It is another object of the invention to provide a spatial light modulator having a device contrast ratio which is higher than approximately 512 to 1.
It is another object of the invention to provide a spatial light modulator which has a "modulation depth" that is continuously or nearly continuously attainable, to at least 1 point in 512 so as to have at least 512 distinguishable gray scale contrasts.
It is another object of the invention to provide a spatial light modulator with a layer of solid state electro-optical material having an optimum thickness that results in an optimally low activation voltage.
It is another object of the invention to provide a practical technique for making a layer of PLZT of optimum thickness as to achieve optimally low activation voltage in a spatial light modulator.
Briefly described, and in accordance with one embodiment thereof, the invention provides a spatial light modulator including a thin layer (10A) of solid-state electro-optical material having parallel, opposite first (15A) and second (15B) surfaces, an elongated first electrode (22) disposed on the first surface and generally oriented in a first direction, and a plurality of spaced, elongated second electrodes (23) disposed on the second surface and generally oriented in a second direction. Regions in the electro-optical material between portions of the first electrode and portions of the second electrodes define pixel regions (17) through which light selectively passes in response to differences between control voltages applied to the first electrode and the plurality of second electrodes, respectively. In the described embodiment, the first electrode is of serpentine shape, with "pixel-defining" first portions (B) of the first electrode being oriented in the second direction and second portions (A) of the first electrode located between the first portions being oriented in the first direction, which in one described embodiment is perpendicular to the second direction. The layer of solid-state electro-optical material has a thickness in the range of approximately 5 to 15 microns ((micrometers), and is composed of PLZT. In one embodiment, a plurality of thin regions (25) of insulator material are disposed on the first surface between the second portions (A) of the first electrode and the electro-optical material. In one embodiment, the spatial light modulator includes a plurality of the first electrodes (22), the first electrodes and the second electrodes defining a rectangular array of pixel regions (17).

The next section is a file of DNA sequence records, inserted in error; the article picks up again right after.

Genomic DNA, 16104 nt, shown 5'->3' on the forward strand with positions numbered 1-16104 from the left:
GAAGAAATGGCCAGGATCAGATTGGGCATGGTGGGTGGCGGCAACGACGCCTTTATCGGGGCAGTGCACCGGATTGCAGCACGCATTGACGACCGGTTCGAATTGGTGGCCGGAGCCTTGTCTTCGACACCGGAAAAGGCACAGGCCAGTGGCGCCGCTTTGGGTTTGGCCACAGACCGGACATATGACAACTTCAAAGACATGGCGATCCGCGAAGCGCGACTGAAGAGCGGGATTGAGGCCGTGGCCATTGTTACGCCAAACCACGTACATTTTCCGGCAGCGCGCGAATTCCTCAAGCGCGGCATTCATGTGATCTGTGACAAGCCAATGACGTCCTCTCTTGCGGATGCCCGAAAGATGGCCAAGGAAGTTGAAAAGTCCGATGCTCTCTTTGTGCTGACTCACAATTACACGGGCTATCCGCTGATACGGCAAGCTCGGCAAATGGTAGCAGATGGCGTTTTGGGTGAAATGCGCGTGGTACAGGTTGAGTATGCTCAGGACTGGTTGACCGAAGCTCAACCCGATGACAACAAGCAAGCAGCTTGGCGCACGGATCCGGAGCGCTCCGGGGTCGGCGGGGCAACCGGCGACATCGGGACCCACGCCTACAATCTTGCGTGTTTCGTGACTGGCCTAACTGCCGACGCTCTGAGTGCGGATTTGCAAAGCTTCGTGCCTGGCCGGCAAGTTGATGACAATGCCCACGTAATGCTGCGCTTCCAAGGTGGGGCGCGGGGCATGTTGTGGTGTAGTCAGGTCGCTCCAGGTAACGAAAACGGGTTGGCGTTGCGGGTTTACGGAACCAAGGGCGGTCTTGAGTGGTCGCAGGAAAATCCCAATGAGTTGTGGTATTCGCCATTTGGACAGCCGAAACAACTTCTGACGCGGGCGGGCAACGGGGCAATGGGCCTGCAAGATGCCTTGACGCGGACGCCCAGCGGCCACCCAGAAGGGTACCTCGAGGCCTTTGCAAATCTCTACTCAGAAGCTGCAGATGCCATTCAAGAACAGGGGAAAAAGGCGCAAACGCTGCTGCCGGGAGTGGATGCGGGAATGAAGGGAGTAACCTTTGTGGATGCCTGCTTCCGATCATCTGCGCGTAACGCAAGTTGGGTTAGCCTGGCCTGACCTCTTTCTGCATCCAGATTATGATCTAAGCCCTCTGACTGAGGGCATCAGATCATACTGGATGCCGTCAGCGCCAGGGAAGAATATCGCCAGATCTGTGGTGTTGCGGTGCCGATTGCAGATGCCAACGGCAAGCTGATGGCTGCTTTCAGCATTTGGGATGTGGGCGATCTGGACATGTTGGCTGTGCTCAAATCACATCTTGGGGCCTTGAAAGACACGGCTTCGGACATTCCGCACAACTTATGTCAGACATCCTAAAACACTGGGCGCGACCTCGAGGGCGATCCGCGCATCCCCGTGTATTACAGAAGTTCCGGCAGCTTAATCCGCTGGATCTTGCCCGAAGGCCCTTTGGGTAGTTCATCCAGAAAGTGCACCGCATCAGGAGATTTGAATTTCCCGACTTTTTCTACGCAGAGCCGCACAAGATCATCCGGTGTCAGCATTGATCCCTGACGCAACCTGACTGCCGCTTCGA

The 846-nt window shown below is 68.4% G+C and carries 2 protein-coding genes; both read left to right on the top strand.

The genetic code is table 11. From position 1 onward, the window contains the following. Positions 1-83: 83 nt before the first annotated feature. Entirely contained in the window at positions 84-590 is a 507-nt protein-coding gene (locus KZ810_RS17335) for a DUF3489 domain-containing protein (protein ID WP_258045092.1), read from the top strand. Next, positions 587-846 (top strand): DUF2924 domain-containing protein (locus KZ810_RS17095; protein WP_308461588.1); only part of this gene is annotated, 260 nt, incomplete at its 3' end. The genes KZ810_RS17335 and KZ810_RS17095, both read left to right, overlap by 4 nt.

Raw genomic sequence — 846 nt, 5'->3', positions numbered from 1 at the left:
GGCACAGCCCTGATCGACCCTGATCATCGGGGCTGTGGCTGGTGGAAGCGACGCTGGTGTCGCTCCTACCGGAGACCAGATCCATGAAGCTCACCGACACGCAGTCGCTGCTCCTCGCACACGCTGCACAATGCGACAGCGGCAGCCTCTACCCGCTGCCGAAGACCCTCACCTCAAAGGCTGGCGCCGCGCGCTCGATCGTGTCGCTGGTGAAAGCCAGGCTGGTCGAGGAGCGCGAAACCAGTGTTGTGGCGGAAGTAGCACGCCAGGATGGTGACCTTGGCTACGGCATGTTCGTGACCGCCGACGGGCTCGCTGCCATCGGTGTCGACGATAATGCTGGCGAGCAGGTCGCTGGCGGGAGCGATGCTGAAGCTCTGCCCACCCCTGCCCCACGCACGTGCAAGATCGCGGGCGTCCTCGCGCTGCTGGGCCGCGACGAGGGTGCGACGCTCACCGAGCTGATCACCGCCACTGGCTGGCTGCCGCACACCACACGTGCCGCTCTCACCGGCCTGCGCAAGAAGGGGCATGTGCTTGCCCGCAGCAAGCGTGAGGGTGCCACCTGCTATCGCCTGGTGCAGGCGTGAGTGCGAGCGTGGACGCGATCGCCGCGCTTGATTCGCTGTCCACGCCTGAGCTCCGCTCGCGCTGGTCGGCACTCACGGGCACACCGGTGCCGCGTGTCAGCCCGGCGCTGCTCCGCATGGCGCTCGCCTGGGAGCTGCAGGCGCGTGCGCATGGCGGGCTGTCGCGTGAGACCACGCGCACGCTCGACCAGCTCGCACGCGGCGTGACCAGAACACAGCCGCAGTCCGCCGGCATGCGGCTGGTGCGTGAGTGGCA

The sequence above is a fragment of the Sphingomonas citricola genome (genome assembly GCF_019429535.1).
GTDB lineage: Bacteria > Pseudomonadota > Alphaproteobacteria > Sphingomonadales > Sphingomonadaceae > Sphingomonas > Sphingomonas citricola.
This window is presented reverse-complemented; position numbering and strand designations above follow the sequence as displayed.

FIG. 1 is a section view diagram of a typical prior art PLZT spatial light modulator.
FIG. 2 is a partial sectional view of a "penetrating field" spatial light modulator of the present invention.
FIG. 3 is a plan view illustrating a one-dimensional spatial light modulator of the present invention.
FIG. 4 is a plan view of a two-dimensional spatial light modulator according to the present invention.
FIG. 4A is a partial section view of the spatial light modulator shown in FIG. 4.
FIG. 5 is a partial section view of a particular type of PLZT spatial light modulator of the present invention using fringing fields in conjunction with transparent electrodes used to modulate the fringing fields by retarding or enhancing them.
FIG. 6 is a diagram of a device that can be used in conjunction with grinding and polishing techniques used to provide thin PLZT layers in accordance with the present invention.
FIG. 6A is a diagram of an interferometric system for measuring the thickness of the PLZT layer being lapped or polished using the device of FIG. 6.
FIG. 6B is a diagram useful in explaining the operation of system of FIG. 6A.
FIG. 7 is a partial section view illustrating a "stacked" or "complex" spatial light modulator having transmission properties which are the combined transmission properties of the stacked individual spatial light modulators.
FIG. 8 is a diagram illustrating a plot of the spatial light modulator operating voltage versus PLZT layer thickness when it is configured as a Kerr cell.
FIG. 2 illustrates the basic improvement of the present invention, which includes a PLZT layer that is 5-15 microns thick, which is much more of an optimum thickness than in the most relevant prior art of which the applicant is aware. Obtaining PLZT layers of thicknesses in this range is very problematic because such a thin wafer can not be handled without considerable risk of breakage. However, grinding and polishing techniques can be used in accordance with the present invention to obtain such thin wafers, which then are attached onto a thicker, more rigid, transparent substrate, such as sapphire, indicated by dashed lines 20 in FIG. 2, to provide structural rigidity.